14: DANCING AND PLAYING:
Some time previously I had begged my mother to allow me to learn the violin instead of the piano. And, no doubt hoping to spawn another Menuhin, she had agreed. My mother loved music and when young queued for hours outside the Queen’s Hall, waiting for admittance to a concert. She had also been an enthusiast for opera and sang to us often snatches of arias from various dramatic scenes. At first I go to a studio in the Athenaeum Buildings, a number of studios being provided on the first and second floors, above what had once been the cinema. I know these studios well, for by now Gabrielle Rowley’s ballet class is held in one of them. Nowadays, the shoppers in the supermarket which squats on its space are too deafened by muzak and intent upon consumerist requirements to hear the lingering clash of fencing sticks, straining of muscles at the barre, fluttering hands on piano, cello, violin.....
Later, I go for violin lessons to Mr. Franks, a professional violinist whose two daughters are pupils at the Convent. Winifred, my sister’s age and Mary, two or three years younger. The Franks live on Muswell Hill and so carrying my black wooden violin case for all to see, I walk up Colney Hatch Lane to the Broadway. Past the Express Dairy (now a Swiss Chalet cafe), this an ornamental building with a forecourt, where my mother sometimes takes me out to tea - a plate of cakes, those uneaten returned and not charged for - and for children a glass of milk with a dash of coffee. Past the Ritz cinema, its tenuous hold upon the hill to give way to the present heavy brownstone public house and offices, over the bridge under which lie the railway tracks, out of which will rise a primary school and on to the Franks’ house half-way down the hill. There, in their sitting-room I scrape a bow across a violin which my mother has bought me secondhand. At the Academy, I borrowed a three-quarter size violin on which the finger spacing was marked out by different coloured strips. At Mr. Franks I find my own notes.
Violins in various stages of manufacture hang about the walls of the sitting-room, some plain wood and others on which the varnish is not yet dry. For Mr. Franks, a slightly built man under average height, is also a violin-maker. Carefully, he cuts the wood from a pattern and assembles it piece by piece. Taking special care with placing the sound post which must stand upright within the violin. "Mr. Franks is a socialist" says my mother to me as she bustles about in the scullery. "He’s a Trotskyist. I told him your father and I have no gods." Anti-Stalinism had not led my parents into supporting Trotsky, for they could not forgive him for the annihilation of the mutinous sailors at Kronstadt:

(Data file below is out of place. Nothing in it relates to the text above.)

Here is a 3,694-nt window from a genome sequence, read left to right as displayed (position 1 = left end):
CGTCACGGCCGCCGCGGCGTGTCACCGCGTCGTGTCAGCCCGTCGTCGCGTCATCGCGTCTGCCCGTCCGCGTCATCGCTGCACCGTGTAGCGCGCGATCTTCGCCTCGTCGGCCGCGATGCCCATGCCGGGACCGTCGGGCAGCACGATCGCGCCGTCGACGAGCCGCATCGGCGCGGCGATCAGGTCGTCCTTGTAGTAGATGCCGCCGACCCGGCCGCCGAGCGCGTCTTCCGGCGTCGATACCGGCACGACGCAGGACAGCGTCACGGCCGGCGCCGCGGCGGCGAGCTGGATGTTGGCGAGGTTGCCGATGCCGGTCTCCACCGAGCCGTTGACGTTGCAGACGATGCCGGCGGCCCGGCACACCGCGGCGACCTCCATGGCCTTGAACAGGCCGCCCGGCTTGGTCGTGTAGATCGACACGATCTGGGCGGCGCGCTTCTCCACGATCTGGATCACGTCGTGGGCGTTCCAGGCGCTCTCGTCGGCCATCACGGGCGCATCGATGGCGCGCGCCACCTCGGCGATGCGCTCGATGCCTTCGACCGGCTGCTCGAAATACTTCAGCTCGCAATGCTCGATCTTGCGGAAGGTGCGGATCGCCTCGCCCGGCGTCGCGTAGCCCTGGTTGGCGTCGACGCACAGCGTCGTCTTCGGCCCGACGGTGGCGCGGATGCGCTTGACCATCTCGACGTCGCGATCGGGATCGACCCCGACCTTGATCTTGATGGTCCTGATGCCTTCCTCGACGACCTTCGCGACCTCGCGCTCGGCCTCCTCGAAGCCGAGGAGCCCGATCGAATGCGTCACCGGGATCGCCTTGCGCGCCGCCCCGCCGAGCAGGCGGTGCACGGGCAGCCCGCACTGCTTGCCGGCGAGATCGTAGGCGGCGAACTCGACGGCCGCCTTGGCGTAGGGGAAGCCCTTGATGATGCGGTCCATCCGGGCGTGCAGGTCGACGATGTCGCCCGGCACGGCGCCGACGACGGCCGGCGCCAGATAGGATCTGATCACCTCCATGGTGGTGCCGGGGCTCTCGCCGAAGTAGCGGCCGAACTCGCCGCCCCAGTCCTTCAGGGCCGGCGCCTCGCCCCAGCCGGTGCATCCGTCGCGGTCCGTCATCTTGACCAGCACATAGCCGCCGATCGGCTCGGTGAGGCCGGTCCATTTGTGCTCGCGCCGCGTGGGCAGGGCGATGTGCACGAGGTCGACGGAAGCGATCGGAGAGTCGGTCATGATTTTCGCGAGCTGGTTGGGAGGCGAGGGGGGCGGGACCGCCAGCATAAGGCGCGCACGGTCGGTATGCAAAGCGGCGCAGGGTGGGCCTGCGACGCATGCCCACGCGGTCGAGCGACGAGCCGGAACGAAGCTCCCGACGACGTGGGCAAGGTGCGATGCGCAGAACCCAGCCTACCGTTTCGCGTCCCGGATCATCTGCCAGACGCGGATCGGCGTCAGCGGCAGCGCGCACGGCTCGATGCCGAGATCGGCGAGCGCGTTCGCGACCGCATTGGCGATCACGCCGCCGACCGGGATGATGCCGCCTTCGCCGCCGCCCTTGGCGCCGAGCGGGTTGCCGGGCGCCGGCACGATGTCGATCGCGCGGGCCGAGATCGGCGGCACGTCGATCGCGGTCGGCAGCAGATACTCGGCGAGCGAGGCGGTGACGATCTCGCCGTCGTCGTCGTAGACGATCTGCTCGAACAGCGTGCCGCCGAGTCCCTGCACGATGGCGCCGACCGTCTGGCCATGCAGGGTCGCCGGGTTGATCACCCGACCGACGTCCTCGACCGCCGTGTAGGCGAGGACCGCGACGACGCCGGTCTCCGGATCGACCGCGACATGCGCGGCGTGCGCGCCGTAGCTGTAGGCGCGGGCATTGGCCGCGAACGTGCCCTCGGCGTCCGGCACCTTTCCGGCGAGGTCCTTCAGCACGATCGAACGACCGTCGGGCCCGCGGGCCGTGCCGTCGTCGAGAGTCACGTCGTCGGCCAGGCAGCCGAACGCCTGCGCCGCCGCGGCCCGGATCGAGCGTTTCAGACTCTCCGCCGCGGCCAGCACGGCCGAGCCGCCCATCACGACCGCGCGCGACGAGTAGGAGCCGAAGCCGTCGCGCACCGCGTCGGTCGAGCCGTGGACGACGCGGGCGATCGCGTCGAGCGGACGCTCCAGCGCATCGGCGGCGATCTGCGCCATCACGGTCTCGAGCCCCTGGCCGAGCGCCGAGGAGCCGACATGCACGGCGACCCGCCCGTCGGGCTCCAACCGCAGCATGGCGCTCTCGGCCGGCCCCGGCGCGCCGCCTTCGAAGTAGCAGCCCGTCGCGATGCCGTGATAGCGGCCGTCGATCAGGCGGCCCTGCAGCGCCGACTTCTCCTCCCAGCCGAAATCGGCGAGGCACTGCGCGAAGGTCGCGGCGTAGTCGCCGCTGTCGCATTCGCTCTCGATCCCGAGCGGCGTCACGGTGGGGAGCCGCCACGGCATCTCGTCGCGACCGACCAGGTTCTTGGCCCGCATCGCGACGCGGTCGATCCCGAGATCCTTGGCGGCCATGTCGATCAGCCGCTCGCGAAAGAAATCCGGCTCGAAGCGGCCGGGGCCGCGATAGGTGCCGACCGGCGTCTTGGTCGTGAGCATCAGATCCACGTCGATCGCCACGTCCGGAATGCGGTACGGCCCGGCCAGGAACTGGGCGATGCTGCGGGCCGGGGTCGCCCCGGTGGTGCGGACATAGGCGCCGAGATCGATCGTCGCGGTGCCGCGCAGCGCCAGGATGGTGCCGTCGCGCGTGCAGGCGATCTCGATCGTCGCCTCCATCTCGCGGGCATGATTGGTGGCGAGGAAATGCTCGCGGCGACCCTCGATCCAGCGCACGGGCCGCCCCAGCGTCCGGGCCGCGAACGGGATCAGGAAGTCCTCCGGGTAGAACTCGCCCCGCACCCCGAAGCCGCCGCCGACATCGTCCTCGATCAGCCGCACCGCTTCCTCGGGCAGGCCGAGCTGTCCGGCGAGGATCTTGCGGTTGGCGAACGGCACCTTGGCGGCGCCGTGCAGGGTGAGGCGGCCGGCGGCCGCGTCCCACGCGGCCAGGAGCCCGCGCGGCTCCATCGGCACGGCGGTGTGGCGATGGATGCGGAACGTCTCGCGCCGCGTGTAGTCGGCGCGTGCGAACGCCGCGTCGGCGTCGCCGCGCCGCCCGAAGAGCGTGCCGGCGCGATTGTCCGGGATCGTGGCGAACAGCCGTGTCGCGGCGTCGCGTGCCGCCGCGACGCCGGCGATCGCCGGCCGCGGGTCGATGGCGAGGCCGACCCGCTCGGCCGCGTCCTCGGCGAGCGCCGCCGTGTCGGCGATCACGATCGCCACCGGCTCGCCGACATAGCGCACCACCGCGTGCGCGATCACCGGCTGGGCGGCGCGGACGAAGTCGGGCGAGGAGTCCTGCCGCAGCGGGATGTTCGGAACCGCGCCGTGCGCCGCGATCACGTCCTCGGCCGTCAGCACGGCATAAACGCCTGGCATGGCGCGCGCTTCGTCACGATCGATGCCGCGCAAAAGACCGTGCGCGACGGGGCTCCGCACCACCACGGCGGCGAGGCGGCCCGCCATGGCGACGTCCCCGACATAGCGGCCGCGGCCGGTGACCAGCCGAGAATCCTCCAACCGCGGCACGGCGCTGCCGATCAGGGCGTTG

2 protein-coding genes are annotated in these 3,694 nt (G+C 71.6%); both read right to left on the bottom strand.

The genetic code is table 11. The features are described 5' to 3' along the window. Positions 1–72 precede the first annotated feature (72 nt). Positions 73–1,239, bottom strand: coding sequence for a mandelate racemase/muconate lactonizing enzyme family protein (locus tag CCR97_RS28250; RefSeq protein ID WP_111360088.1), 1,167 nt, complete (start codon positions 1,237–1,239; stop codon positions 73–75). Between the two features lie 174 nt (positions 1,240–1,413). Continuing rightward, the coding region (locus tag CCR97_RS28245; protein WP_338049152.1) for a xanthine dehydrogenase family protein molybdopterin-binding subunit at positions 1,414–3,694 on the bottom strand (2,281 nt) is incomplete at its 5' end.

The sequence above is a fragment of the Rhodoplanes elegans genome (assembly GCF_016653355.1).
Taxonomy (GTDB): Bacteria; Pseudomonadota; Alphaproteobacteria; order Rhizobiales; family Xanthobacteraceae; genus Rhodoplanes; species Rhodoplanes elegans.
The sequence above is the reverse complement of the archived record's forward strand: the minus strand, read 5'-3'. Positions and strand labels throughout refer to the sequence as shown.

"The fortress......must be seized before ice floes barred the approach. In feverish haste picked regiments and shock troops were dispatched to reinforce the garrison of Petrograd...White sheets over their uniforms, the Bolshevik troops...advanced across the Bay. They were met by hurricane fire from Kronstadt’s bastions. The ice broke under their feet: and wave after wave of white-shrouded attackers collapsed into the glacial Valhalla. The death march went on. From three directions fresh columns stumped and fumbled and slipped and crawled over the glassy surfacae until they too vanished in fire, ice and water. As the successive swarms and lines of attackers drowned, it seemed to the men of Kronstadt that the perverted Bolshevik revolution drowned with them and that the triumph of their own pure, unadulterated revolution was approaching...The bitterness and rage of the attackers mounted accordingly. On 17th March, after a night-long advance in a snowstorm, the Bolsheviks at last succeeded in climbing the walls. When they broke into the fortress, they fell upon its defenders like revengeful furies......." The Prophet Armed: Trotsky 1879-1921: By Isaac Deutscher.
Mr. Franks takes great pains with me, but I am never to progress very far with the violin, although I long to play vibrato - fingers and wrist shaking on the strings to give the notes an almost broken quality. However, political events are gathering force which will put an end to my violin and ballet lessons.
With regard to ballet lessons, I will record here that it is at Miss Rowley’s ballet class at her home in Woodberry Crescent that for the first time I stand with shoulders back, so that with some surprise I feel my spine and attendant skeleton shifting into its proper place. And this miracle is to continue at an Academy studio to which Miss Rowley moves once her ballet school is under way. Miss Rowley is very English middle-class and her tall slim figure is stiff and unbending. No more than twenty or twenty-one in years, she has no natural rapport with children and yet by dint of sheer energy and determination she works her classes into a knowledge of movements and technique. Each year she produces a show for the public at a church hall where I dance the role of a gnome, or a doll, or a butterfly, or a fairy....Although my greatest triumph is as the god Pan for which I am dressed in an artificial animal skin slung across one shoulder, my legs and feet bare. I dance threateningly and disturbingly among the rest of the ballet class, dressed as nymphs in short silk dresses. But it is my mother who has to point out to me that this role is an honour, for I would have preferred to dance in the same role as my peers.
My mother bustles about to find materials and patterns to dress me for the various roles. I am measured, the fabric is cut and pinned together, I try it on and feel unfamiliar dress material such as American cloth, smooth and shiny on the outside, but rough against my skin., My mother threads her treadle sewing machine - the machine under which I play at pretending that its wheel guides a ship - and the costume is soon sewn together. Sometimes my mother and the other mothers form a sewing party at the home of one of them, while we children play together in the garden.